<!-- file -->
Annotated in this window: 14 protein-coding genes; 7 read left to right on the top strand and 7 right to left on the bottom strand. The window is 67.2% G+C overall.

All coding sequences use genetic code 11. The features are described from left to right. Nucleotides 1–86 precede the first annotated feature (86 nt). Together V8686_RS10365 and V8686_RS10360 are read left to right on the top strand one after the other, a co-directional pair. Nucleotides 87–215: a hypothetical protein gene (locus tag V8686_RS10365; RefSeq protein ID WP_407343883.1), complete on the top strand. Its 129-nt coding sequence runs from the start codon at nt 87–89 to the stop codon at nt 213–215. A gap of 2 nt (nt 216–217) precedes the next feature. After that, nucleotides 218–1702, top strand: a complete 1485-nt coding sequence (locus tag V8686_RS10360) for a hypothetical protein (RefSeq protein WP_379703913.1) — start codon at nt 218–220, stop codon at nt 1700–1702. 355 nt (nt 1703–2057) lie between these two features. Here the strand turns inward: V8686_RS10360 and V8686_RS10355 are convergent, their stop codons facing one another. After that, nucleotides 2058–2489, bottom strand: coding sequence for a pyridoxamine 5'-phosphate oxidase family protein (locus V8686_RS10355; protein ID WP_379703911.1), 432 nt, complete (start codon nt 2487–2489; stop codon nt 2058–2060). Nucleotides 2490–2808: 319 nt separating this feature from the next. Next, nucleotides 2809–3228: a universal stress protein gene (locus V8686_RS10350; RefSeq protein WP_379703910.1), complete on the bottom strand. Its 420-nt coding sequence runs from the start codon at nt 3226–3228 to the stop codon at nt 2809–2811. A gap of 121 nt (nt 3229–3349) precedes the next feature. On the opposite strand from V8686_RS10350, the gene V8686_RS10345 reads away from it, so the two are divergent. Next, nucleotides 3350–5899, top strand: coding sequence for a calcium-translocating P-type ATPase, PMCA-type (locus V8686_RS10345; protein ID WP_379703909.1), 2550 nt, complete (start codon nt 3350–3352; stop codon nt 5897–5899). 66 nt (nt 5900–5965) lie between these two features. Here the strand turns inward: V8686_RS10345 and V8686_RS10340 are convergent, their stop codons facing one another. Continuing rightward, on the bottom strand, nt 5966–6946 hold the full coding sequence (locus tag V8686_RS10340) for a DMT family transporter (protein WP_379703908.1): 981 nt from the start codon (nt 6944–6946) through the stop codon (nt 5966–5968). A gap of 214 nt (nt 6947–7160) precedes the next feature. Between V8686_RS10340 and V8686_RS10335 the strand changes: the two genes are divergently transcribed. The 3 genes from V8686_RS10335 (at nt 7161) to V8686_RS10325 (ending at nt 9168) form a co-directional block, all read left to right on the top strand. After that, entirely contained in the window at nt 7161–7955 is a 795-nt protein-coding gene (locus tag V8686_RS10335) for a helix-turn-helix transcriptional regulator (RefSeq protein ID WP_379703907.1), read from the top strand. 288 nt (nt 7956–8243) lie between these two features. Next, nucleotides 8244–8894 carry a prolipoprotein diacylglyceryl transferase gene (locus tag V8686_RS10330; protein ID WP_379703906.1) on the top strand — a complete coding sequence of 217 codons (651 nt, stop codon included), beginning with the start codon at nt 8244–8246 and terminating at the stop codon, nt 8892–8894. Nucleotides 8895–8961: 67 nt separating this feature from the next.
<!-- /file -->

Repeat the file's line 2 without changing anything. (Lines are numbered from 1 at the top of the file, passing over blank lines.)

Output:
All coding sequences use genetic code 11. The features are described from left to right. Nucleotides 1–86 precede the first annotated feature (86 nt). Together V8686_RS10365 and V8686_RS10360 are read left to right on the top strand one after the other, a co-directional pair. Nucleotides 87–215: a hypothetical protein gene (locus tag V8686_RS10365; RefSeq protein ID WP_407343883.1), complete on the top strand. Its 129-nt coding sequence runs from the start codon at nt 87–89 to the stop codon at nt 213–215. A gap of 2 nt (nt 216–217) precedes the next feature. After that, nucleotides 218–1702, top strand: a complete 1485-nt coding sequence (locus tag V8686_RS10360) for a hypothetical protein (RefSeq protein WP_379703913.1) — start codon at nt 218–220, stop codon at nt 1700–1702. 355 nt (nt 1703–2057) lie between these two features. Here the strand turns inward: V8686_RS10360 and V8686_RS10355 are convergent, their stop codons facing one another. After that, nucleotides 2058–2489, bottom strand: coding sequence for a pyridoxamine 5'-phosphate oxidase family protein (locus V8686_RS10355; protein ID WP_379703911.1), 432 nt, complete (start codon nt 2487–2489; stop codon nt 2058–2060). Nucleotides 2490–2808: 319 nt separating this feature from the next. Next, nucleotides 2809–3228: a universal stress protein gene (locus V8686_RS10350; RefSeq protein WP_379703910.1), complete on the bottom strand. Its 420-nt coding sequence runs from the start codon at nt 3226–3228 to the stop codon at nt 2809–2811. A gap of 121 nt (nt 3229–3349) precedes the next feature. On the opposite strand from V8686_RS10350, the gene V8686_RS10345 reads away from it, so the two are divergent. Next, nucleotides 3350–5899, top strand: coding sequence for a calcium-translocating P-type ATPase, PMCA-type (locus V8686_RS10345; protein ID WP_379703909.1), 2550 nt, complete (start codon nt 3350–3352; stop codon nt 5897–5899). 66 nt (nt 5900–5965) lie between these two features. Here the strand turns inward: V8686_RS10345 and V8686_RS10340 are convergent, their stop codons facing one another. Continuing rightward, on the bottom strand, nt 5966–6946 hold the full coding sequence (locus tag V8686_RS10340) for a DMT family transporter (protein WP_379703908.1): 981 nt from the start codon (nt 6944–6946) through the stop codon (nt 5966–5968). A gap of 214 nt (nt 6947–7160) precedes the next feature. Between V8686_RS10340 and V8686_RS10335 the strand changes: the two genes are divergently transcribed. The 3 genes from V8686_RS10335 (at nt 7161) to V8686_RS10325 (ending at nt 9168) form a co-directional block, all read left to right on the top strand. After that, entirely contained in the window at nt 7161–7955 is a 795-nt protein-coding gene (locus tag V8686_RS10335) for a helix-turn-helix transcriptional regulator (RefSeq protein ID WP_379703907.1), read from the top strand. 288 nt (nt 7956–8243) lie between these two features. Next, nucleotides 8244–8894 carry a prolipoprotein diacylglyceryl transferase gene (locus tag V8686_RS10330; protein ID WP_379703906.1) on the top strand — a complete coding sequence of 217 codons (651 nt, stop codon included), beginning with the start codon at nt 8244–8246 and terminating at the stop codon, nt 8892–8894. Nucleotides 8895–8961: 67 nt separating this feature from the next.